This is a blog for everyday techies building real systems people use, and their still-with-it-and-technical CTOs. This is a blog for thinking people who want to build better systems. That often requires questioning current practices.
I build things. Mostly, I build software, typically backed by some principled reason for why it should work as advertised. I'm currently a professor at Cornell University.
These days, I work mostly on data stores of different types. My team built the HyperDex fast data store. It's a next-generation NoSQL database that is faster than first-gen entrants like Mongo, supports ACID transactions, and scales. We recently released Weaver, a graph store that can hold very large graphs that are dynamically changing.
I have worked to improve Bitcoin in various ways. Ittay Eyal and I co-authored the Selfish Mining paper, which showed that some commonly held folk theorems about Bitcoin were false, and that the network needed at least 2/3rds of the participants to be honest. We also provided a fix against this attack. I served as an expert witness in the U.S. lawsuit on behalf of the people who lost money at Mt. Gox. I was one of the main people to push back on GHash at the first coin summet to get them to back down from 51% of the hash power. Ittay Eyal and I have proposed 2P-PoW, a practical non-outsourcable puzzle scheme that can limit the size of mining pools. I'm a huge Bitcoin fan and I work hard to clarify misconceptions related to Bitcoin, though I also call out various mistakes I see the community making, such as attacking people who are working to make the system better, refusing to be scientific, and doing things that, in their zeal, actually interfere with adoption by regular people.
In the past, I worked on peer-to-peer systems of various kinds. I was behind Karma, the first peer-to-peer currency with a distributed mint, to my knowledge. My group also built Credence, a peer-to-peer reputation scheme that counteracted spam and mislabeled files. I have built many other academic peer-to-peer systems, and I have worked to defend some of the most popular ones in court.
My original passion was in operating systems. I built the SPIN kernel when I was a graduate student, where we explored how to extend the interface and implementation of a running kernel, safely, at run time. More recently, I built the Nexus, an operating system for trustworthy computing, which can prove to others what behaviors a computer will and will not engage in, without revealing what code it is running.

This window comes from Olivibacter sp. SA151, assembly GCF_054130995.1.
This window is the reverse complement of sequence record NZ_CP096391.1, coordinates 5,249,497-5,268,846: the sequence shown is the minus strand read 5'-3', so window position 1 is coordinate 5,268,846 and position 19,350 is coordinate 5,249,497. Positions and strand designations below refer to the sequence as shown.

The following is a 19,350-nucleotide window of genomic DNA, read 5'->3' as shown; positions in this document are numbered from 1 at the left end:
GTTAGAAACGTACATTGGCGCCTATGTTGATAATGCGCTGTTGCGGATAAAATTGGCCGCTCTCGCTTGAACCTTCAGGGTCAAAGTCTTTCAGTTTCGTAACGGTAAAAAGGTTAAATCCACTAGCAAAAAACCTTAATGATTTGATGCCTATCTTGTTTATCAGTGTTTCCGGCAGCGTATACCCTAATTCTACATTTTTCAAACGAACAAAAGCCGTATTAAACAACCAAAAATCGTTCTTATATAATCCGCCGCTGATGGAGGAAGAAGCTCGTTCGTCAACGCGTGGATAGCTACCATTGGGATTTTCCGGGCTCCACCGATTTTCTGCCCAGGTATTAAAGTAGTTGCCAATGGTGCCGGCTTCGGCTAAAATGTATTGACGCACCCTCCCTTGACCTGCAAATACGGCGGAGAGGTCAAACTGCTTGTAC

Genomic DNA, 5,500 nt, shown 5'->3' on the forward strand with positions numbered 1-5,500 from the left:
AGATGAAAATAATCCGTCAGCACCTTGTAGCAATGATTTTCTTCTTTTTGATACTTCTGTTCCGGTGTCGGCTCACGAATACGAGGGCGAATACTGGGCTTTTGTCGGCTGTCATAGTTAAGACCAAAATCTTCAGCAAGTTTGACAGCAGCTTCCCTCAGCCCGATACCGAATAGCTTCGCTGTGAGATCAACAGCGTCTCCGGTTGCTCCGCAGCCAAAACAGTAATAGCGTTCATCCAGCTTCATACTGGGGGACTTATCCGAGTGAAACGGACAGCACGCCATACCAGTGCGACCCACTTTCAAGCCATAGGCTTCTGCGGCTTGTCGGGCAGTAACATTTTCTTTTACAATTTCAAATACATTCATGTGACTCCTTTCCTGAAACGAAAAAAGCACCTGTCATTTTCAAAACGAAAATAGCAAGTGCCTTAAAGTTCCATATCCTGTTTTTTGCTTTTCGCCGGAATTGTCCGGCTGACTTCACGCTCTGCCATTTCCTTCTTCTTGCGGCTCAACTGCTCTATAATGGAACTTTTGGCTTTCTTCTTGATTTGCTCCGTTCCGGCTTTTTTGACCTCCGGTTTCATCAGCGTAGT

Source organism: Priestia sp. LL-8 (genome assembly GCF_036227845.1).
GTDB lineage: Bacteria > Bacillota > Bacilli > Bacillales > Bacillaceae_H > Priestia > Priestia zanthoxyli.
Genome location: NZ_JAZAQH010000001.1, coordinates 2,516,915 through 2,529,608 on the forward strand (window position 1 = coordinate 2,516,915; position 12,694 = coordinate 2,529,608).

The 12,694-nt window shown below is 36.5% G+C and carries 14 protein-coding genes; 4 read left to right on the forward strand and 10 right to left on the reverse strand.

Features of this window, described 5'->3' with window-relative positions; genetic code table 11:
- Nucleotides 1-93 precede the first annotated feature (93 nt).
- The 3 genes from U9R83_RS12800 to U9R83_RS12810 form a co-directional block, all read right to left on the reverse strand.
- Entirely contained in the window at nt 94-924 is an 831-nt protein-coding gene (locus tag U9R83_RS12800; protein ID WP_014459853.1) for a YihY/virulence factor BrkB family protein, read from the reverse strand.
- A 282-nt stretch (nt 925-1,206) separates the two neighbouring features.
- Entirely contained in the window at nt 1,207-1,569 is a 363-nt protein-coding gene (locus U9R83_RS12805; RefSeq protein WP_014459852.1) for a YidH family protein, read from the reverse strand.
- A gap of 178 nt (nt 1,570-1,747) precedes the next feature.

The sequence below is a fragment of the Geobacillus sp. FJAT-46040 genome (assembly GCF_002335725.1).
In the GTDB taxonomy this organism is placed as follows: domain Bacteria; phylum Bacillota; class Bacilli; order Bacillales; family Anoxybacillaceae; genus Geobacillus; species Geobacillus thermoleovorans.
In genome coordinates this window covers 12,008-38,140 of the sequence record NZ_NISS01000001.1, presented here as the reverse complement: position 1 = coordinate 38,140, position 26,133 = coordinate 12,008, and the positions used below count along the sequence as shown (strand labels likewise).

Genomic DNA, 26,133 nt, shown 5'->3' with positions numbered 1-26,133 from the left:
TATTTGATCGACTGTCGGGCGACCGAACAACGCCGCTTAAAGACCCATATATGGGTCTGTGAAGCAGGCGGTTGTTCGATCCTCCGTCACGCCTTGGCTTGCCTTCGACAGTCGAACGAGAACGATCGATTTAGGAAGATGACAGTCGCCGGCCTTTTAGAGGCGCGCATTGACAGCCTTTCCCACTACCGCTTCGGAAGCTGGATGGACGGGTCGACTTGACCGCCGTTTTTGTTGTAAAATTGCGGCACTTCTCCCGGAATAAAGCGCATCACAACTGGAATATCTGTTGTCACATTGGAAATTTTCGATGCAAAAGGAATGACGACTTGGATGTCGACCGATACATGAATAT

Overall, I hope you find the discussion of distributed systems, operating systems and systems engineering to be thought provoking. If you are an undergraduate and find these topics interesting, you should consider further study -- almost every top notch school will have a masters program with courses on distributed systems, and if you're particularly daring, a PhD program where you get to advance the state of the art. If you are not thinking of pursuing graduate studies, I'll try to provide appropriate links to external sources so you can follow up on the tangents that you find interesting. If you have other questions, feel free to contact me via email.
I wrote up my goals in starting a blog. There is a lot of noise and misinformation being propagated online. Distributed systems is at an inflection point and taking off rapidly. I worry that we might have to face broken, flaky and untrustworthy systems for decades to come.
There are companies which spend millions of dollars on PR, bankrolling conferences and hiring salesmen to go from door to door in the valley to spread misinformation and peddle broken software. I have nothing that can compare -- certainly no PR engine or paid stooges whose paycheck depends on perpetuating myths and foggy thinking. What I do have is a grasp of distributed systems science (albeit partial, as no one can claim complete mastery over such a large area), and a willingness to write for a general audience.
Some provide enlightenment, others provide intrigue, and some are there to get my pulse up in the mornings.
HyperDex A second-generation NoSQL store that provides ACID transactions, strong consistency and fault tolerance guarantees, along with a rich API. And it outperforms first-generation data stores.
OpenReplica An open object replication service. An easier to use alternative to ZooKeeper and Chubby.
Nexus An operating system that can provide strong guarantees about the properties of its applications.